The project, which is looking to raise $300,000, is different from other drones on the market; this one doesn’t really give you much to do at all – there’s no controller unit, and there’s no app. You can just about control which way it’s facing via the tether attached to the drone.
Essentially it’s a self-flying drone attached to a piece of clever string that can interpret gestures as controls.
Having had a quick play around, it’s actually more fun for a novice drone pilot than other more capable, user-controlled drones, and you won’t be worrying about breaking it.
That said, you won’t be doing any flips or other acrobatics here, so if that’s what you want, look elsewhere.
The Phi (pronounced like ‘fee’) is based on the Fotokite demoed on stage at TED by its creator Sergei Lupashin, except that it’s smaller, and more affordable.
During the crowdfunding campaign the cheapest tier to net you a Fotokite Phi is $249, but there are only 50 available at this price. The next level is $259 (of which there are 100 units), or alternatively, if you want one of the first 25 to be made, that’ll cost you $1,000.
As there’s very little for you to control as a pilot of the device, you’re free to pretty much just concentrate on whatever you’re trying to record.
You can still control which way its facing and how high it’s flying though by pressing a single button and giving your wrist a bit of a flick.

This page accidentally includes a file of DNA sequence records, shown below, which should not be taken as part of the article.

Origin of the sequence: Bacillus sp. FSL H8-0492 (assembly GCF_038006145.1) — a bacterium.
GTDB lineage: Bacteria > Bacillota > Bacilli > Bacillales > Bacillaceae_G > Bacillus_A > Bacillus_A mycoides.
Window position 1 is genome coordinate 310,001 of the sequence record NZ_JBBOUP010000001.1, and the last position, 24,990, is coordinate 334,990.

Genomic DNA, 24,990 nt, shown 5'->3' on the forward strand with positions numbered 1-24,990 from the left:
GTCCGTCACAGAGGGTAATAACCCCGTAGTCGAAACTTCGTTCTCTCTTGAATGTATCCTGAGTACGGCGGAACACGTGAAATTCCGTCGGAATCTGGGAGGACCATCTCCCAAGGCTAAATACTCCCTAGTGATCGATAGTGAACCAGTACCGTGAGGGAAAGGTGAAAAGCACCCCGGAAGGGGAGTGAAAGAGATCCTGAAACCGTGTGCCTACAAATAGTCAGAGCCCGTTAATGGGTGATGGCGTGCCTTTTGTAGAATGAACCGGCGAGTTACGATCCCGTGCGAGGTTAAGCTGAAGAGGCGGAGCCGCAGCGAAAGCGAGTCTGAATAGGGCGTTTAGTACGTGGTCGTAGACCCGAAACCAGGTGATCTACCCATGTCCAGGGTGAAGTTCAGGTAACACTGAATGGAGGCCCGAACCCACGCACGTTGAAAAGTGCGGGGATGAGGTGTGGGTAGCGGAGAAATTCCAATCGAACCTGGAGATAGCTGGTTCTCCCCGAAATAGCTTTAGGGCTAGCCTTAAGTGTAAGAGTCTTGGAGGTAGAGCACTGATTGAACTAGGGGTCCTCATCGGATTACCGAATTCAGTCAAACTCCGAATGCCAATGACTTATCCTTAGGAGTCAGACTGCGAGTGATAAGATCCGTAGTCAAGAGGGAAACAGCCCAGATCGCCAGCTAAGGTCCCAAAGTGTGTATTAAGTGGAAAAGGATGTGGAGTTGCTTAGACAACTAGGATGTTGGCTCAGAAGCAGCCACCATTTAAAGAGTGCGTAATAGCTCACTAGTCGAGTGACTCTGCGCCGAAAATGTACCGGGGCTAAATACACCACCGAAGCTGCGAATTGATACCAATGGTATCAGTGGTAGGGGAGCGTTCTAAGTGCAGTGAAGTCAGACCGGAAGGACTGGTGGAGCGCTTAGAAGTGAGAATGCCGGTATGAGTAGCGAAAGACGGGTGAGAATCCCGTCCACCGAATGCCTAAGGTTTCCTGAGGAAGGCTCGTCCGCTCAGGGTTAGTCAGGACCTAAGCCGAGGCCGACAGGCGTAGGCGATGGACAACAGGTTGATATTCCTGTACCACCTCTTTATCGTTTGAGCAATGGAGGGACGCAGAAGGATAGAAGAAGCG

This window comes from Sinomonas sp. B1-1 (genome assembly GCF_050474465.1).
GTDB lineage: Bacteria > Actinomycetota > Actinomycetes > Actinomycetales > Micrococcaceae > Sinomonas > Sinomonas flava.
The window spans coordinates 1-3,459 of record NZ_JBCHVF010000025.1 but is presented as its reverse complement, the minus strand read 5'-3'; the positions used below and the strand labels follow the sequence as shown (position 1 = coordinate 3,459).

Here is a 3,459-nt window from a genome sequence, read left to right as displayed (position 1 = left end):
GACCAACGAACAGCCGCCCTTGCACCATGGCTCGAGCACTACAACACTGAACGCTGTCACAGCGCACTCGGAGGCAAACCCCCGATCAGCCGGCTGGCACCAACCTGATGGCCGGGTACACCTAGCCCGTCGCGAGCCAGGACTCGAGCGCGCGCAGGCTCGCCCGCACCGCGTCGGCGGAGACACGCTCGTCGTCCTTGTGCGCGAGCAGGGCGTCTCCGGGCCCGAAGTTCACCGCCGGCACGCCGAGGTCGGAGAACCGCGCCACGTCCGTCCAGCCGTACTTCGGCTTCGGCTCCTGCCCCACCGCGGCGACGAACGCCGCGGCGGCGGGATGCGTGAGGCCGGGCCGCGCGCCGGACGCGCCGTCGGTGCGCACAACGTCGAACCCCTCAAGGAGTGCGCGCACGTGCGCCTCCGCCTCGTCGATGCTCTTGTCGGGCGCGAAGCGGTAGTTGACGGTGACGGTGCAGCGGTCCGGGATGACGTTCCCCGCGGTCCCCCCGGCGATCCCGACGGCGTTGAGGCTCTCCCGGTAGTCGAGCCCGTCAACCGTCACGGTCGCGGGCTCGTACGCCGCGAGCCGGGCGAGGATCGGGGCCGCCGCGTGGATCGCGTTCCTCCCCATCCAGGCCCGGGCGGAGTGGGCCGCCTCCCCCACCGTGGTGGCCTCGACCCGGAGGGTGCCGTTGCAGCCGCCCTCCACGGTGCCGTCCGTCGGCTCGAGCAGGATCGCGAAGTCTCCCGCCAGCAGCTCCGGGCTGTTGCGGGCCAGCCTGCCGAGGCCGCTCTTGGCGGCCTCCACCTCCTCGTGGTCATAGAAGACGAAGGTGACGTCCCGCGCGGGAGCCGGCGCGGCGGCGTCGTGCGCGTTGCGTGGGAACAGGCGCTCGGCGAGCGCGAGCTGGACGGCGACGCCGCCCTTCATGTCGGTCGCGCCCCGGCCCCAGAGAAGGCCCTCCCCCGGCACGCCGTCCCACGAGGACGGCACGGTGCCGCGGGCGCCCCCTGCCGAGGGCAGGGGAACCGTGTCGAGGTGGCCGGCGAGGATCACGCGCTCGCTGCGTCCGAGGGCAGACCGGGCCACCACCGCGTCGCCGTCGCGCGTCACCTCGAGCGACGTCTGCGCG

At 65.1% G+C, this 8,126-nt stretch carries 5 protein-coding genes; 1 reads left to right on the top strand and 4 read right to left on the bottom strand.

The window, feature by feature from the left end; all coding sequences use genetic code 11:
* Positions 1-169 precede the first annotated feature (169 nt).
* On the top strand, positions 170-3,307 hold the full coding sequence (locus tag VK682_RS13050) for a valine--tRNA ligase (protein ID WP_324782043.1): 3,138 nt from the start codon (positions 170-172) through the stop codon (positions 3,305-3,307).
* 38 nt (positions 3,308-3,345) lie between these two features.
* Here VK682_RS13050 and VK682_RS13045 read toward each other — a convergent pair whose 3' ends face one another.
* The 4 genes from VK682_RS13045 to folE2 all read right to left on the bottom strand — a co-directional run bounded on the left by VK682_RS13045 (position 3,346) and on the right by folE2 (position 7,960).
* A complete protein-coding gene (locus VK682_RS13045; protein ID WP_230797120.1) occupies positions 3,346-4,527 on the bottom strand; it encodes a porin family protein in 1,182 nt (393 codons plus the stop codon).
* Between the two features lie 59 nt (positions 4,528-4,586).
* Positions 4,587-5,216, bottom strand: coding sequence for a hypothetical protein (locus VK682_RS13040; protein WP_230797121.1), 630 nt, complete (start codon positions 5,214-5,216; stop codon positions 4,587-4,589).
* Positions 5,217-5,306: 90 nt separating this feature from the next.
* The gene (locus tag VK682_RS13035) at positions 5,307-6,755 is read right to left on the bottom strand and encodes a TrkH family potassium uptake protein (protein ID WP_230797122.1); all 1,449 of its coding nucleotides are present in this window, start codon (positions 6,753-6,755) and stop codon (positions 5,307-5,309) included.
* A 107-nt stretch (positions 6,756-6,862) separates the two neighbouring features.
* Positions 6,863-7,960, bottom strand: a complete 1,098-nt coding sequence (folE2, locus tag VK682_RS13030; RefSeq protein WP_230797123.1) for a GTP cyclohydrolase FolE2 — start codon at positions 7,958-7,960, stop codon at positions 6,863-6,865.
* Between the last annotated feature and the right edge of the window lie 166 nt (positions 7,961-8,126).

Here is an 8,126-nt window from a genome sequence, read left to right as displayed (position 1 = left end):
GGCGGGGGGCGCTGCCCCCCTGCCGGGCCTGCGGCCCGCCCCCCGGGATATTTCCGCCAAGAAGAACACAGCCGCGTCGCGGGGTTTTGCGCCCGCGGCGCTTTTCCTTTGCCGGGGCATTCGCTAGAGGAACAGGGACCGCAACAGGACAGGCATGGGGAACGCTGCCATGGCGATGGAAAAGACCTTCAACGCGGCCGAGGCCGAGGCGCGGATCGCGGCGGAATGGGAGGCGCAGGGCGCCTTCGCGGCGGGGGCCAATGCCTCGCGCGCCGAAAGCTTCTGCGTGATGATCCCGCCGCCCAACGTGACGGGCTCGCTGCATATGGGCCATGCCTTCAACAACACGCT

Fotokite says that the device is really aimed at anyone who might want or need aerial photography, from someone wanting to get aerial photography of a wedding to real-estate agents and hobbyists.
The leash also means that the drone is considerably more palatable to the general public too – or at least, it should. With a tether, you can see immediately who’s controlling it and there’s no fear that it’s going to go shooting off somewhere. It also ensures that the drone stays within ‘line of sight’ rules that govern drone usage in many countries.
Before any of that though, it needs to meet its Indiegogo goal. And you’ll need to buy (or already own) a GoPro camera. A GoPro 3, 3+ or 4 will fit just fine, and takes the overall weight of the drone to around 350 grams.
Flight time of the whole rig is around 15 minutes, but the batteries are interchangeable and charge directly from a USB.
As well as being easy to operate, it’s also pretty simple to transport – you just need to fold it upwards and slide it back into its tube container.
Once the campaign is over, the Phi will cost $500 to buy.
Published August 18, 2015 — 14:00 UTC